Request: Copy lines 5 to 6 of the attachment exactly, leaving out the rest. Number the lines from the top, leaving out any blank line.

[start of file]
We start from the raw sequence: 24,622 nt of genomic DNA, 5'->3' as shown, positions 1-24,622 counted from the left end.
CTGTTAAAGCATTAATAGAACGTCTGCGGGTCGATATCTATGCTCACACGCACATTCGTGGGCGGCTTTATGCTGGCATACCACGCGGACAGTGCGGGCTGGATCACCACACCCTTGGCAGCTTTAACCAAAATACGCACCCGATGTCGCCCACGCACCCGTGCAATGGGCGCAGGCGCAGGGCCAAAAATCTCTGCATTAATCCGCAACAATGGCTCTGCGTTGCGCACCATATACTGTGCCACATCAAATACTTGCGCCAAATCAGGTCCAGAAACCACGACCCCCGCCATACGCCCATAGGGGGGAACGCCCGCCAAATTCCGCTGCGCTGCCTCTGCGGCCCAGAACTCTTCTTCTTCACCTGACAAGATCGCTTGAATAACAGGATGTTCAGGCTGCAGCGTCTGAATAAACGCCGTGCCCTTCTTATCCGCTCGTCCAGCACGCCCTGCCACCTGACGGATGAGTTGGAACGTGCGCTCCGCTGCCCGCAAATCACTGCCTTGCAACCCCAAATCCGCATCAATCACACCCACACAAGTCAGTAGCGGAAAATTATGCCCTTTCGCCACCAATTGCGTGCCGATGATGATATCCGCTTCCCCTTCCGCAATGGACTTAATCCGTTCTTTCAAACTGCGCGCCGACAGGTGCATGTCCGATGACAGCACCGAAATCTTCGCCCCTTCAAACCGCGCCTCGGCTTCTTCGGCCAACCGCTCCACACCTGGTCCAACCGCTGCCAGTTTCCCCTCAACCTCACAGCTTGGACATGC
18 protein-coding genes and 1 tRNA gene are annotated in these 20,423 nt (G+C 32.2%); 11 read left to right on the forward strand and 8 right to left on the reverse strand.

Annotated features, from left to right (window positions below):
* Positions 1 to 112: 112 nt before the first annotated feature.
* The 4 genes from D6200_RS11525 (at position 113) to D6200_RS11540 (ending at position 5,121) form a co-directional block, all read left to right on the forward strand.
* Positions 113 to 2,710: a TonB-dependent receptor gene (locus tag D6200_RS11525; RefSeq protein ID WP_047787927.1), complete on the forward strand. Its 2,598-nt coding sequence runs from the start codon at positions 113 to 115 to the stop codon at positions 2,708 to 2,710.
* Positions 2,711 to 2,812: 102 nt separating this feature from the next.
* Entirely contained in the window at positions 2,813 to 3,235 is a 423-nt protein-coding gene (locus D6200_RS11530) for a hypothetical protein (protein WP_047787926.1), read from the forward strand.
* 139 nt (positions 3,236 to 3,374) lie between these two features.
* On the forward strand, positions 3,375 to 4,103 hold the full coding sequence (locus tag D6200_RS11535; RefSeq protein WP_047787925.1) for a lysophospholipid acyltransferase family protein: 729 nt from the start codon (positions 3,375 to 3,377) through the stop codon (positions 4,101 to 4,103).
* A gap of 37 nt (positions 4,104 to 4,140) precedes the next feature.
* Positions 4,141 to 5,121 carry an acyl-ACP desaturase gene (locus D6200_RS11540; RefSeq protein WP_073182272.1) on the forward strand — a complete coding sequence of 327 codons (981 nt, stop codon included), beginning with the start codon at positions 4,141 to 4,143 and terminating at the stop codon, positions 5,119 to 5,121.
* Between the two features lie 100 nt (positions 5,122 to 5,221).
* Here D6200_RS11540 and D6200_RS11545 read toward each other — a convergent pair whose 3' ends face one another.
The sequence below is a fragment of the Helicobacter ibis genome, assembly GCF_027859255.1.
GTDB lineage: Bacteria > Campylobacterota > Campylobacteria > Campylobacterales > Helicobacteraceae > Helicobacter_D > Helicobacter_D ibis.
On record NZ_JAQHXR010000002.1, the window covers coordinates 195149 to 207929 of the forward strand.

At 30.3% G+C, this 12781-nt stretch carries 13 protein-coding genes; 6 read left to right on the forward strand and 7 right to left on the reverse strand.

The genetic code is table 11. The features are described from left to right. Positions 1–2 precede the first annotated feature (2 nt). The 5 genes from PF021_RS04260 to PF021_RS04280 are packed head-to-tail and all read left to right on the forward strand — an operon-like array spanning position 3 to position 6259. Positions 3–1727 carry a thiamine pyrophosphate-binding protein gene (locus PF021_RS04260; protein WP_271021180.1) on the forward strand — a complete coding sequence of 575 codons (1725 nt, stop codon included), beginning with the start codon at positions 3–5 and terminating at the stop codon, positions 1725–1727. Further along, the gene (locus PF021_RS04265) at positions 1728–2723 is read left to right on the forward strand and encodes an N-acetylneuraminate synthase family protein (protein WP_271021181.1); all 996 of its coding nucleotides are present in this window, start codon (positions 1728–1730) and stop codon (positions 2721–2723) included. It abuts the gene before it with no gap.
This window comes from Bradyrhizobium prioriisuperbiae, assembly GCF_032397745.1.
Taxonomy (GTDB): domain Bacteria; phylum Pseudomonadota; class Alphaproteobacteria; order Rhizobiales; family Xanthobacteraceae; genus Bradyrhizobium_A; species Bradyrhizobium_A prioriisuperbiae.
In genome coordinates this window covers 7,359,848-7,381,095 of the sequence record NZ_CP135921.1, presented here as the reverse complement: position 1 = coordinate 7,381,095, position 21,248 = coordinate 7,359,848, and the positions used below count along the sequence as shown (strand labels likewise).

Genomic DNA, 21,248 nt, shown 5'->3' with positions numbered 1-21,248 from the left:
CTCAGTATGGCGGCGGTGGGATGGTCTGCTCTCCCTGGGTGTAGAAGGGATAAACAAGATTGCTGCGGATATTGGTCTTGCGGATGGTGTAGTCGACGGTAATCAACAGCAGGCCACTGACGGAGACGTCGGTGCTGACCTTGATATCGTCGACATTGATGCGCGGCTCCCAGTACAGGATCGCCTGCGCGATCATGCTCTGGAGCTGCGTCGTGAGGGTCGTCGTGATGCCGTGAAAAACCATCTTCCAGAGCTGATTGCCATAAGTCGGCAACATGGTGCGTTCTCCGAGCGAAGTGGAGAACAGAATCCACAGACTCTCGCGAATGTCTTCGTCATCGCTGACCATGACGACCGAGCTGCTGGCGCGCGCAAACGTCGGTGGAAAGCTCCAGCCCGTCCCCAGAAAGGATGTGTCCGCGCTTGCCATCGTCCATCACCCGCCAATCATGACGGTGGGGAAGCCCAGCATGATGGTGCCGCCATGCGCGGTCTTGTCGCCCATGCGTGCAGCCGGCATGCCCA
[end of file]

* Positions 1 to 112: 112 nt before the first annotated feature.
* The 4 genes from D6200_RS11525 (at position 113) to D6200_RS11540 (ending at position 5,121) form a co-directional block, all read left to right on the forward strand.